Source:www.mca.gov.in

While entering the capital markets, Innoventive had said, it would use the proceeds from its IPO to expand its production facilities at Pune, for repayment of loans (worth Rs163 crore) and general expenditure (around Rs50 crore). But from the MCA's index of charges, it appears that Innoventive did not repay any of its loans. In fact, it again borrowed funds from lenders.  

Even on 10 January 2013, IDFC Mutual Fund bought 5.11 lakh shares of Innoventive at Rs135 on BSE due to which its shares surged to Rs144.45 on the same day. However its share prices are falling since the last one year and on 25 October 2013 it hit a 52-week low at Rs9.80 on BSE, below its facevalue of Rs10.

As on 31 March 2014, promoter holding in Innoventive stood at 45.40% and public holding stood at 25.87%, while institutional investors hold a total of 30% stake in Innoventive, including 14.23% with foreign institutional investors (FII) and 14.50% with domestic institution investors (DII). The Institutions which holds more than 5% stake as on 31st March 2014 are Kavos Capital Ltd (11.23%), Standard Chartered Pvt Equity (Mauritius) Ltd (7.05%) and Reliance Capital Trustee Co Ltd (5.03%).

The company, which was making profits in every quarter suddenly made a net loss of Rs41.39 crore in its June 2013 quarter and since then its losses increased every quarter to as much as Rs272.12 crore net loss in March 2014 quarter. Its March quarter net loss was 3.69 times its total turnover of Rs75.70crore during the quarter.

Hence the company which came out with an IPO three years ago and genrated lots of interest among the institutional investors, lost around Rs400 crore (80%) of net worth over the last year, its liabilities increased significantly and opted for CDR plans. Financial institutions are waiting to recover debts from Innoventive. Shareholders, who invested in the IPO have already lost value, as Innoventive has been hitting lower circuits and is now trading around Rs16 on BSE. The Exchange too has now shifted the Innoventive scrip to 'T' group (Trade-to-trade) as a surveillance measure.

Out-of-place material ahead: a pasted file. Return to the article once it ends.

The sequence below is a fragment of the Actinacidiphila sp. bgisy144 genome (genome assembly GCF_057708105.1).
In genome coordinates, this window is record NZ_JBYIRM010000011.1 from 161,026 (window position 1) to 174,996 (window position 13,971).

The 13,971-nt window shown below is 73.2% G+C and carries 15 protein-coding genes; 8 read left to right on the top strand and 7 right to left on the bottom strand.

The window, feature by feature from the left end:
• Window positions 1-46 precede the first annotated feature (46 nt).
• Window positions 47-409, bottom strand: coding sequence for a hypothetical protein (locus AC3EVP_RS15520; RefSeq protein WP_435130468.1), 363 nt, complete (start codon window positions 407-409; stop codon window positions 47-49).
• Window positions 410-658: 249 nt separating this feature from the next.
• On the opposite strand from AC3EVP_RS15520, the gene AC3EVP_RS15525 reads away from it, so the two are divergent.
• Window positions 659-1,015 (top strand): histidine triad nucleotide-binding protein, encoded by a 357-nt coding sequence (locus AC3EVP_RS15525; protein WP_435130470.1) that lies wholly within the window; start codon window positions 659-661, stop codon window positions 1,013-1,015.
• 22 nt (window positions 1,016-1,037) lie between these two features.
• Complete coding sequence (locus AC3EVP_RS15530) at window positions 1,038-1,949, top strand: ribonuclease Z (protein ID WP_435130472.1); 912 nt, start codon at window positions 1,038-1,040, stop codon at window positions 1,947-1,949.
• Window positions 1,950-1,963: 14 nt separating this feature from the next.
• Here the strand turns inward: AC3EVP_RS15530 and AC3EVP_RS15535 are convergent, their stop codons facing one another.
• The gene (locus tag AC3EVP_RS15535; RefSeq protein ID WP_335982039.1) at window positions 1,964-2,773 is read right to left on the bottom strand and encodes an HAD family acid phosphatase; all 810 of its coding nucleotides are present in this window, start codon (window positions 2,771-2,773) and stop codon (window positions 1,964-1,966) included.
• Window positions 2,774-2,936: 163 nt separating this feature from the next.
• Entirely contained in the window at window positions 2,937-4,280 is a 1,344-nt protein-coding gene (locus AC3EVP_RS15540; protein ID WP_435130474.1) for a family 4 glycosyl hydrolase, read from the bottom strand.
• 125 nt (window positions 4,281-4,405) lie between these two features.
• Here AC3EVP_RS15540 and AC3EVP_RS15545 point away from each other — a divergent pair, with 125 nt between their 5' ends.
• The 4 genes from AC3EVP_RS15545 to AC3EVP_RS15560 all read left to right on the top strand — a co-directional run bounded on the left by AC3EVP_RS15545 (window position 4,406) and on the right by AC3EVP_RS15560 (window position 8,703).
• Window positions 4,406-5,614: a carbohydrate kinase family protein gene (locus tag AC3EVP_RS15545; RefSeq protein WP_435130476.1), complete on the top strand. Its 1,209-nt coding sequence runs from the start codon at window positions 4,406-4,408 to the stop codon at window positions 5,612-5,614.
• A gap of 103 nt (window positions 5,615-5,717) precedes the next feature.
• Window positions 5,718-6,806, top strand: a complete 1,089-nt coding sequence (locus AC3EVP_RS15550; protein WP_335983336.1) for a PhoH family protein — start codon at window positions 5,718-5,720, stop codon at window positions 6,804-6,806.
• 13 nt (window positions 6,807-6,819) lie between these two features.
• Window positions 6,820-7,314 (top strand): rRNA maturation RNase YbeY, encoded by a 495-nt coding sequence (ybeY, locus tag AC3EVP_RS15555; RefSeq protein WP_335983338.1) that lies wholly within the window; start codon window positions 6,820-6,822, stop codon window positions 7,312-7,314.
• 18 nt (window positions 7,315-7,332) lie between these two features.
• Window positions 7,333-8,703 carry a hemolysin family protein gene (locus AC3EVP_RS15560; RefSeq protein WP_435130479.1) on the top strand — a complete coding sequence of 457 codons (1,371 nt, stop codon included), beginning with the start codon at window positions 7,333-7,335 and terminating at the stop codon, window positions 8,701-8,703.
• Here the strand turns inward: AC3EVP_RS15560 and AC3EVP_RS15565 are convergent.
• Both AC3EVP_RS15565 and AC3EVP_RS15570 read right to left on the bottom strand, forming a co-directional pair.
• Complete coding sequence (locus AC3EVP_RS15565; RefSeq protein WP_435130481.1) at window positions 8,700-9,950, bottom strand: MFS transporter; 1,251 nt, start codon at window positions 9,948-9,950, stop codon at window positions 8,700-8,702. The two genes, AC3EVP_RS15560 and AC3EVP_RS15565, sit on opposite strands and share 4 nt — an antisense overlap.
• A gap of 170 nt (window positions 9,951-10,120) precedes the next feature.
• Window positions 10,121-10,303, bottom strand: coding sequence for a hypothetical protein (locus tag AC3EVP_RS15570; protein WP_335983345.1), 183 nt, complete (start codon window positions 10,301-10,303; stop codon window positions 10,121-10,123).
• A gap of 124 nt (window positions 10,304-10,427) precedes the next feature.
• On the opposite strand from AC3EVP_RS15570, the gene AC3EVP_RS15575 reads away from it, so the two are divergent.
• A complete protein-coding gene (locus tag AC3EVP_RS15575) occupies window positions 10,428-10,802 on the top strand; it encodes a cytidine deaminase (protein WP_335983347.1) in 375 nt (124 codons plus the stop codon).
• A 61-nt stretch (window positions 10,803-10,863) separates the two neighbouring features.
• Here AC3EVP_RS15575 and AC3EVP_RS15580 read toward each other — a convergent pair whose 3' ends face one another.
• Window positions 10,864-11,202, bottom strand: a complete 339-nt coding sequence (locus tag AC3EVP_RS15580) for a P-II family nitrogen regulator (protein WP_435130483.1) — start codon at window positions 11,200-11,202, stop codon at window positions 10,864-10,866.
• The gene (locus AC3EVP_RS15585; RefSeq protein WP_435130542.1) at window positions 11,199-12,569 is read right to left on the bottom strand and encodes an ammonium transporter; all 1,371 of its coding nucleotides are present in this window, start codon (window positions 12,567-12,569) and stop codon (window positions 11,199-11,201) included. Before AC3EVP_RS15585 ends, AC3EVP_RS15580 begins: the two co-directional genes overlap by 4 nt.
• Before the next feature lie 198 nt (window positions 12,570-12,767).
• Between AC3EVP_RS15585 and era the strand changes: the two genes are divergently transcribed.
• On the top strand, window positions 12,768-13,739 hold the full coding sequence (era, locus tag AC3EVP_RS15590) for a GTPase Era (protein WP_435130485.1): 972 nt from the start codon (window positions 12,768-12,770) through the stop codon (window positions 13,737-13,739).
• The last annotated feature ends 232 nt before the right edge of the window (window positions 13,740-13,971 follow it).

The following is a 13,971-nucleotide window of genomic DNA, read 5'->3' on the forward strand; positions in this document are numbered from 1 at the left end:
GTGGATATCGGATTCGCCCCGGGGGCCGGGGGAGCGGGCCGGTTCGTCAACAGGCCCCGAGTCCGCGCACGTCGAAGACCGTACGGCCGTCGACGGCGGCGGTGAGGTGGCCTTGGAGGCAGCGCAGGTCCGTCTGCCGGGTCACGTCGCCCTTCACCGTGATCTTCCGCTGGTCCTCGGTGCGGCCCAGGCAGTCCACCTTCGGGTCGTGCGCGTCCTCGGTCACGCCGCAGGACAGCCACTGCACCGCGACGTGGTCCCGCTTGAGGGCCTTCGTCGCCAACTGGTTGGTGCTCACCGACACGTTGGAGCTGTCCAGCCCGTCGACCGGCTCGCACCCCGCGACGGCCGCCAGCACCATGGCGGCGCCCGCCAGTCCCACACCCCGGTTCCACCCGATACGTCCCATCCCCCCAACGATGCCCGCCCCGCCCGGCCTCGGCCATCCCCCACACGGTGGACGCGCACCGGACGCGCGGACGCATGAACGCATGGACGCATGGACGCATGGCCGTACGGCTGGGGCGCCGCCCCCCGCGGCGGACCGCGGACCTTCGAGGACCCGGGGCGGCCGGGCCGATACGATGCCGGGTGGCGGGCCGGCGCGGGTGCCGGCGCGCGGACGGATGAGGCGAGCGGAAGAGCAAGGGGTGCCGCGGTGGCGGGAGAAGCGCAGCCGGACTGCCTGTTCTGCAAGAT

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COMMENTS

Hemant Kumar Gupta

3 years ago

Many many companies resort to bogus billing to inflate financial nos. As far as FIIs are concerned, lesser said better it is. It is well known in market circles that managers of many FIIs/Private equity funds collude with fraudulent promoters/operators who take stake in suspect companies by taking taking kickbacks which go as high as 20%.
When promoter ends up selling his benami holdings thru open markets at high price, he stops bogus billing accounting. But he has to revert those entries in subsequent years which lead to reporting huge losses as earlier reported huge profits were bogus.

Mitranand Financial Services Pvt Ltd

3 years ago

You can check out Ankur Drugs.. same thing fund diversion and thereafter declare insolvency ... SEBI is sleeping and retail investors burning figures and never come back again

REPLY

Hemant Kumar Gupta

In Reply to Mitranand Financial Services Pvt Ltd 3 years ago

Reg Ankur Drugs, promoter siphoned off hundreds of crores while setting up new production facility through over- invoicing of plant & machinery. Some big investors like K R Bharat helped promoter in building up fancy stories about hugely profitable product pipeline.

sreenath

In Reply to Mitranand Financial Services Pvt Ltd 3 years ago

sreenath
its common for sebi nse bse to induce such unscrupulous industrialist to go for IPO without any norms and there these institution get their share is our surmise because an common man like me is able to assess the real credit worthiness of the common while the institutions like sebi nse bse why cannot they curb we should blame the ICAI because with the help of the statutory auditors the company accounts are fudged and as such instead of charge sheet the company MD and promoter its better if we tighten the statutory auditors if any of the company who after IPO comes and then goes red then the statutory auditor would lose his ICAI membership and he should be kept as auditor and his membership should be cancelled if such rule is framed then many company would not go in red its the statuory auditors who hook up the figures is my surmise